Last Updated on: January 20, 2020 by Ingrid King

euthanasia-decision

Guest post by Sarah Chauncey

This is the second post in a three-part series. Sarah Chauncey is the author of an upcoming book for adults grieving the loss of their cat. We featured part one, Facing the Possibility of Euthanasia, last week. We will feature part three, Creating an End of Life Ritual, next week.

Over the years, I’d been told to “prepare myself” more times than I could count. On two occasions in the previous four years, different vets had given Hedda “weeks to months.” Secretly, I’d started believing that maybe she was immortal.

Then I wondered: Am I in denial? If people I respect, including the vet and (whether or not they said it) a couple of my friends felt it was time, did that mean I was somehow ignoring clear signals that Hedda was already giving me? Or were they projecting onto me? Was I projecting onto them, or onto Hedda, or not at all? I was certain I wasn’t holding onto her for selfish reasons. I’d been through devastating grief and loss before, and as awful as I knew it would be, I also knew I’d survive. Was I rushing to get it over with, because I couldn’t stand the uncertainty? That would be selfish.

I decided that if the tests showed she was hyperthyroid, I wouldn’t treat it. I would adjust her meds to make her as comfortable as possible, but I was done trying to prolong her life.

Saturday night, she burrowed under the covers with me and curled up against my stomach. She’d done this nightly for years, but I couldn’t remember the last time. Maybe four years ago? I didn’t—couldn’t—move, for fear of disturbing her. My shoulder and arms went numb, but I stayed still. This felt like it might be a sign.

By Sunday, I was in a fugue state. I went to the grocery store and stared at items without registering what they were. I left the stove on too long. I forgot my keys.

I was relieved at my (in)decision, though: She wasn’t in acute distress; I didn’t have to make a decision right away. I knew the end was coming, but the pressure was off.

Every so often, a wave of grief would rise up. I’d go into the bathroom and sob into my towels. There was a glimmer of awareness as I watched my emotions arise, release and subside again. I remembered that sadness was natural, that this was life, and it didn’t mean anything was wrong. It just hurt. A lot.

***

On Monday morning, the vet called.

It wasn’t hyperthyroidism. Hedda’s diabetes, which we had vanquished with twice-daily injections of Lantus eight years earlier, had returned with a vengeance. She also had pancreatitis, likely tied to the diabetes, and there was almost no calcium in her blood.

The vet began talking about doing tests, but I couldn’t hear anything she said. My heart was sinking through the floor at the idea of subjecting her to four skin pricks—two blood sugar tests plus insulin injections—a day on top of weekly subcutaneous fluids. She hated needles. I wanted Hedda to live as long as she wanted to be alive, but I didn’t want to put her through this.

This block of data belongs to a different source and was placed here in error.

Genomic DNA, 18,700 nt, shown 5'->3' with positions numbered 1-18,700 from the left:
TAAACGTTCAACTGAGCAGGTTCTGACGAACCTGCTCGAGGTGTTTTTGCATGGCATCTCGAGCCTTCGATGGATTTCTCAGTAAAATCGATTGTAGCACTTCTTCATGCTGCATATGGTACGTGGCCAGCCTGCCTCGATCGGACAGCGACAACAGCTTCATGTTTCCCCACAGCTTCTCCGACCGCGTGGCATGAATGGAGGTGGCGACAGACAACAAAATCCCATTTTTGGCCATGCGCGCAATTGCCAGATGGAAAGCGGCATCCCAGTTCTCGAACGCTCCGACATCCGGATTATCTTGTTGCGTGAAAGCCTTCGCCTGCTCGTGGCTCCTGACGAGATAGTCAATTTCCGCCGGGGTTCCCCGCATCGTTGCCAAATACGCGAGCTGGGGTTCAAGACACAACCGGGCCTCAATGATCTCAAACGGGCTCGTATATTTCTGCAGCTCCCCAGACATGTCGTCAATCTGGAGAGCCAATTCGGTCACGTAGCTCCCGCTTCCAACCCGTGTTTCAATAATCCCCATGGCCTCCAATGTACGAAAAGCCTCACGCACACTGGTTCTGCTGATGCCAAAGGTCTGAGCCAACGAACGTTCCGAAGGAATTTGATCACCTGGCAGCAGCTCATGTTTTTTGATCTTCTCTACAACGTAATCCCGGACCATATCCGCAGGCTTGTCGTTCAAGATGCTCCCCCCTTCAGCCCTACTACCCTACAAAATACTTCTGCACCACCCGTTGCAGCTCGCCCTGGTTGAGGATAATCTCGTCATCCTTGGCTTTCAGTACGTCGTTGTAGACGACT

Diabetes is different than hyperthyroid. Not treating diabetes isn’t an option. Diabetic cats (like humans) can have seizures or go into comas triggered by low blood sugar. I remembered my nightmare.

“—But these aren’t my beliefs,” I heard the vet say.

“You believe…I should say goodbye,” I said, more a statement than a question.

“Yes.”

My mind was an empty hamster wheel, spinning. “I can’t decide right now. Can I have a few hours?”

“Of course.”

I still felt, on some level, as though I were acquiescing. I needed to find a way to make a decision I could live with for the rest of my life, one way or the other. And that meant taking time. Time I didn’t have.

I dug through my cupboard and found a packet of honey I kept “just in case” during Hedda’s first go-round with diabetes. Thank god honey doesn’t go bad. I placed it on my bedside table. Just in case.

hedda-saying-goodbye

***

I Googled “how to support a dying animal” and found an animal hospice in California. They had a support line. I called. I cried. The conversation was not all that helpful—though it gave me an opportunity to hear how off-the-wall I must’ve sounded to other people. It was odd, and a bit refreshing, to feel like I was being judged for considering euthanasia, rather than for not considering it. I needed that other extreme to help me find where, in the middle, my heart stood.

Three times, I called the vet and tried to make The Appointment. Three times, I broke down sobbing. The tech then said something that transformed the entire experience for me: “Take time to let your emotions catch up to your decision. If you don’t, it will take a long, long, long time afterwards. Much better to work through your feelings before, if you can.”

In August, Hedda had had maybe one bad day a month. Then, by October, it was one bad day every two weeks, to every week, to days that were a blend of struggle and peace. In those last few days, after Friday’s trip to the vet, there were stretches of alertness and engagement, but there were also moments where she pressed her forehead down, or gave a soft cry when I touched her.

I still wanted a sign, at the same time I was wondering whether the nightmare was a sign, the illness was a sign, the vet’s comment was a sign, or her cuddling with me was a goodbye. And if she wanted to stick around, I needed a sign of that, too.

On Monday night, she stumbled and fell down the bedside ramp. The next morning, I called the vet and made the appointment.

Coming next Wednesday: Saying Goodbye to Hedda, Part Three: Creating an End-of-Life Ritual

p.s.-i-love-you-more-than-tuna

Sarah Chauncey is the author of P.S. I Love You More Than Tuna, an upcoming gift book for adults grieving their cat. She runs @morethantuna on Instagram and Facebook, “a celebration of nine lives,” and she started #tunatributes, a support community for people grieving their cat. She lives on Vancouver Island.